PNS National Newscast

Audio Activation
"Siri, play the Public News Service (podcast)"
"Hey Google, play the Public News Service podcast"
"Alexa, play Public News Service podcast"
or "Alexa, what's my news flash?" once you set it up in the Alexa app

2020Talks

Audio Activation
"Siri, play the 2020Talks podcast"
"Hey Google, play the 2020Talks podcast"
"Alexa, play Two-Thousand-Twenty Talks podcast"
or "Alexa, what's my news flash?" once you set it up in the Alexa app

Newscasts

PNS Daily Newscast - April 15, 2021 


President Biden sets a date certain to end America's longest war, and more information could be the decider for some reluctant to get the COVID vaccine.


2021Talks - April 15, 2021 


With overwhelming bipartisan support, the Senate takes up anti-Asian American hate crimes legislation, and President Biden officially announces a full military withdrawal from Afghanistan.

Critics: Feds Issue "Inadequate" Plan for Hanford Cleanup

Downloading Audio

Click to download

We love that you want to share our Audio! And it is helpful for us to know where it is going.
Media outlets that are interested in downloading content should go to www.newsservice.org
Click Here if you do not already have an account and need to sign up.
Please do it now, as the option to download our audio packages is ending soon

PHOTO: The Hanford Site in Richland, Wash., is a former plutonium manufacturing facility that is now one of the nation's largest superfund cleanup sites. Courtesy Oregon Dept. of Energy (which also has input into Hanford's effects on the Columbia River).
PHOTO: The Hanford Site in Richland, Wash., is a former plutonium manufacturing facility that is now one of the nation's largest superfund cleanup sites. Courtesy Oregon Dept. of Energy (which also has input into Hanford's effects on the Columbia River).
 By Chris Thomas, Public News Service - WA, Contact
December 14, 2012

RICHLAND, Wash. – After almost a decade and $85 million, the U.S. Department of Energy has released its report on cleanup plans for the Hanford nuclear site in southeastern Washington.

Critics say the massive document sidesteps a major question. By law, the feds are supposed to choose a "preferred alternative" for radioactive waste disposal in the Environmental Impact Statement. But for some of the waste, they didn't.

Tom Carpenter, founder and executive director of the watchdog group Hanford Challenge, says that makes the plan inadequate – and maybe even illegal.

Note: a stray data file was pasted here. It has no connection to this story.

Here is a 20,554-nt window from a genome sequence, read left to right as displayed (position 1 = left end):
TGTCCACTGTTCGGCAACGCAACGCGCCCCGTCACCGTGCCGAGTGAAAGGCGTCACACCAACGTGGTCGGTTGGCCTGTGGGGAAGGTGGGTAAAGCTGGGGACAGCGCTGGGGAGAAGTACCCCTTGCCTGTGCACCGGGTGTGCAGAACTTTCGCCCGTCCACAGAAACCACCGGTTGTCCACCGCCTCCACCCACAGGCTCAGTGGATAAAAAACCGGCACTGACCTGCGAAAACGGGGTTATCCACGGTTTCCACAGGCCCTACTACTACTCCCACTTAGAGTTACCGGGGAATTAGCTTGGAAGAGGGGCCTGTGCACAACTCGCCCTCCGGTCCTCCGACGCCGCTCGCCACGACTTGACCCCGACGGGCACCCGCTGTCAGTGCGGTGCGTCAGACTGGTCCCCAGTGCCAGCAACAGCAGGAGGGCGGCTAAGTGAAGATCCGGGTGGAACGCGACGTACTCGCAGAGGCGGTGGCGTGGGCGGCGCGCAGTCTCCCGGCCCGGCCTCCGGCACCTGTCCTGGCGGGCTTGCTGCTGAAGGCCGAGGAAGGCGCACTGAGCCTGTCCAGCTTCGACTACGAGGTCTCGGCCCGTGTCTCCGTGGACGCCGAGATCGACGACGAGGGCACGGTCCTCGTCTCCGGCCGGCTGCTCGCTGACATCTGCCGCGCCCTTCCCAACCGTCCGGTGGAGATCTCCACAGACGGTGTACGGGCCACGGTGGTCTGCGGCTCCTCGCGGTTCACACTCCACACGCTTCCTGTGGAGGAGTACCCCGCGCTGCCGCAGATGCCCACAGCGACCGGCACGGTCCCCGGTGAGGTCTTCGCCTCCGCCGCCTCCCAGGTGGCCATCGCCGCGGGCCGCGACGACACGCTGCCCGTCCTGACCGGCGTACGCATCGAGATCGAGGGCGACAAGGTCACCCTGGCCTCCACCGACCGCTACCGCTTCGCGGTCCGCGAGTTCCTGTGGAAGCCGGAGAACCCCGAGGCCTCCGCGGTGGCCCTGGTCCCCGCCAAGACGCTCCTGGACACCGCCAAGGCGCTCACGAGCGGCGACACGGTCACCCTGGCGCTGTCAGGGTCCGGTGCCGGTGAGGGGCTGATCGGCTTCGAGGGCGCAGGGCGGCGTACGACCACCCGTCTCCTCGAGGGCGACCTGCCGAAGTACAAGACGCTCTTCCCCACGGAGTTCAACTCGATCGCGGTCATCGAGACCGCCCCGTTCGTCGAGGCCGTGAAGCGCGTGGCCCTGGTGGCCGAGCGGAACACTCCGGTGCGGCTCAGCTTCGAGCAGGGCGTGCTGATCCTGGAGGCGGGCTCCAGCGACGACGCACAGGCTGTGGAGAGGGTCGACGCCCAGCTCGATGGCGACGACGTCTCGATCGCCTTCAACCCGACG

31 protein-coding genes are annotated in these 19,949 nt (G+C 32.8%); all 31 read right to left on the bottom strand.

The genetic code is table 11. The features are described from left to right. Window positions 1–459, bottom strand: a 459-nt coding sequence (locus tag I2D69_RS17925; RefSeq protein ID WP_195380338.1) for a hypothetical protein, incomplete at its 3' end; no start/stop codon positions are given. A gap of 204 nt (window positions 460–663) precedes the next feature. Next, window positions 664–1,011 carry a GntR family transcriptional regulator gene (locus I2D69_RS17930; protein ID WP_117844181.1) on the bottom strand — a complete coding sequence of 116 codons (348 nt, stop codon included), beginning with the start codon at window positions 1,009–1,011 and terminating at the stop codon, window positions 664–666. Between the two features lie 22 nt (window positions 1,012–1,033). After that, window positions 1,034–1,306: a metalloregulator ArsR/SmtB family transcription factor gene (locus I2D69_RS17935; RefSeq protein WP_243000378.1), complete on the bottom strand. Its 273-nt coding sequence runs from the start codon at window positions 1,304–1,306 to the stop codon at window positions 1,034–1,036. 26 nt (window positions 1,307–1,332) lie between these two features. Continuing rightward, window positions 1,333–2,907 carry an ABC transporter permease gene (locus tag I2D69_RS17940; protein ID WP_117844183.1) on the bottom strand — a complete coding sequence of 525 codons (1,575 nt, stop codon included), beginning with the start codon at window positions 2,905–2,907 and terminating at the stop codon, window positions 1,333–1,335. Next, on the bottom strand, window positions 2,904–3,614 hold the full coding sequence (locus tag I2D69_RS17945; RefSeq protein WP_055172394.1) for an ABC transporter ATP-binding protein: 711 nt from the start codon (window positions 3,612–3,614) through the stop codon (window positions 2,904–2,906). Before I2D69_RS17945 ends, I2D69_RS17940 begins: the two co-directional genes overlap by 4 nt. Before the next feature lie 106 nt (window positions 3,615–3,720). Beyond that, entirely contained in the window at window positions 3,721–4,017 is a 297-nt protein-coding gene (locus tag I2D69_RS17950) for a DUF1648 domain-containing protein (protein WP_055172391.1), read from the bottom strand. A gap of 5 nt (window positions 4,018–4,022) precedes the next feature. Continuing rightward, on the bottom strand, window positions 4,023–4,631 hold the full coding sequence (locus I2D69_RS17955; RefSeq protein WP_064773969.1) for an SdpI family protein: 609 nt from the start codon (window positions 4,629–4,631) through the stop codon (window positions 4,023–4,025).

"All future cleanup actions depend on what's in this document. It's a 10,000-page study that lays out the alternatives, and the government is supposed to pick the cleanup paths, making sure that the future is protected from Hanford's radioactive and chemical products."

The Washington Department of Ecology also calls the report "incomplete," although it says the document is technically sound and includes a lot of good information about how to proceed with the Hanford cleanup.

The Ecology Department and the Hanford Challenge both back a method called vitrification, encasing the nuclear waste in glass at a plant on-site – a plant that's had its own problems. And Carpenter says there's too much waste for the plant to handle, and there's nothing in the report on what to do with the rest.

"Is there some other attempt that's going to be made to use glass for that waste? Or are they simply going to leave it at the Hanford site in the tanks, or in grout or concrete, or something like that, which is not going to hold the waste for very long. So, we're objecting to this. We think it's an unacceptable shortcut."

Carpenter says cleanup progress is being made at Hanford, which is a major economic driver in the Tri-Cities. But he adds it will take decades and tens of billions of dollars to complete.

"None of the high-level nuclear waste at Hanford has been cleaned up. It's all still in those underground tanks, a third of which have already leaked. And it certainly adds a lot of pressure on the whole cleanup – but yeah, we've got a long way to go before Hanford is cleaned up."


Best Practices